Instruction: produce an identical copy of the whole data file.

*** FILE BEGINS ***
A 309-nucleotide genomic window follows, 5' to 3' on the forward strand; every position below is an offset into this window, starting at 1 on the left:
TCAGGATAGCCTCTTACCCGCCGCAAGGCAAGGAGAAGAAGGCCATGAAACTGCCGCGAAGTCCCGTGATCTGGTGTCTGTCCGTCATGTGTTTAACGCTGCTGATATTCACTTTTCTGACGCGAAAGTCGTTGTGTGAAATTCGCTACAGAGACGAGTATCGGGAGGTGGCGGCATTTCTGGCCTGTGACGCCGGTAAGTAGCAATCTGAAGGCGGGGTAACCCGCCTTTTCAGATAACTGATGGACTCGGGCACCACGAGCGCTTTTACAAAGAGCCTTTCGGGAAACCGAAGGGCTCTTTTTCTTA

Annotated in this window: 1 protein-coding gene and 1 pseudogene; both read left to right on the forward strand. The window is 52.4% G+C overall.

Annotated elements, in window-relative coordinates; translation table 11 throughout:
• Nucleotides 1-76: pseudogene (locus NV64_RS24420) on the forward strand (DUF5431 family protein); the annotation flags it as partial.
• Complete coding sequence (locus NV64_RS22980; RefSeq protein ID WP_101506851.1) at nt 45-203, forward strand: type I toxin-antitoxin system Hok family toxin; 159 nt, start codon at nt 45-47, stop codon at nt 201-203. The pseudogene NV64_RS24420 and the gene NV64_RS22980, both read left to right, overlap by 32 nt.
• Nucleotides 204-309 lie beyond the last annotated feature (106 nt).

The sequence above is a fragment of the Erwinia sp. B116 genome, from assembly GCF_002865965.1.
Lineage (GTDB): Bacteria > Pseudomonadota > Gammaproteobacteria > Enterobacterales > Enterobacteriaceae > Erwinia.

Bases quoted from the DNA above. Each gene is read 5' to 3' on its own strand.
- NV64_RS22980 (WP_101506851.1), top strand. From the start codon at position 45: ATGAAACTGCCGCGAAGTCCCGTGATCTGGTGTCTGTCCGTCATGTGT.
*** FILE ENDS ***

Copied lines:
A 309-nucleotide genomic window follows, 5' to 3' on the forward strand; every position below is an offset into this window, starting at 1 on the left:
TCAGGATAGCCTCTTACCCGCCGCAAGGCAAGGAGAAGAAGGCCATGAAACTGCCGCGAAGTCCCGTGATCTGGTGTCTGTCCGTCATGTGTTTAACGCTGCTGATATTCACTTTTCTGACGCGAAAGTCGTTGTGTGAAATTCGCTACAGAGACGAGTATCGGGAGGTGGCGGCATTTCTGGCCTGTGACGCCGGTAAGTAGCAATCTGAAGGCGGGGTAACCCGCCTTTTCAGATAACTGATGGACTCGGGCACCACGAGCGCTTTTACAAAGAGCCTTTCGGGAAACCGAAGGGCTCTTTTTCTTA

Annotated in this window: 1 protein-coding gene and 1 pseudogene; both read left to right on the forward strand. The window is 52.4% G+C overall.

Annotated elements, in window-relative coordinates; translation table 11 throughout:
• Nucleotides 1-76: pseudogene (locus NV64_RS24420) on the forward strand (DUF5431 family protein); the annotation flags it as partial.
• Complete coding sequence (locus NV64_RS22980; RefSeq protein ID WP_101506851.1) at nt 45-203, forward strand: type I toxin-antitoxin system Hok family toxin; 159 nt, start codon at nt 45-47, stop codon at nt 201-203. The pseudogene NV64_RS24420 and the gene NV64_RS22980, both read left to right, overlap by 32 nt.
• Nucleotides 204-309 lie beyond the last annotated feature (106 nt).

The sequence above is a fragment of the Erwinia sp. B116 genome, from assembly GCF_002865965.1.
Lineage (GTDB): Bacteria > Pseudomonadota > Gammaproteobacteria > Enterobacterales > Enterobacteriaceae > Erwinia.

Bases quoted from the DNA above. Each gene is read 5' to 3' on its own strand.
- NV64_RS22980 (WP_101506851.1), top strand. From the start codon at position 45: ATGAAACTGCCGCGAAGTCCCGTGATCTGGTGTCTGTCCGTCATGTGT.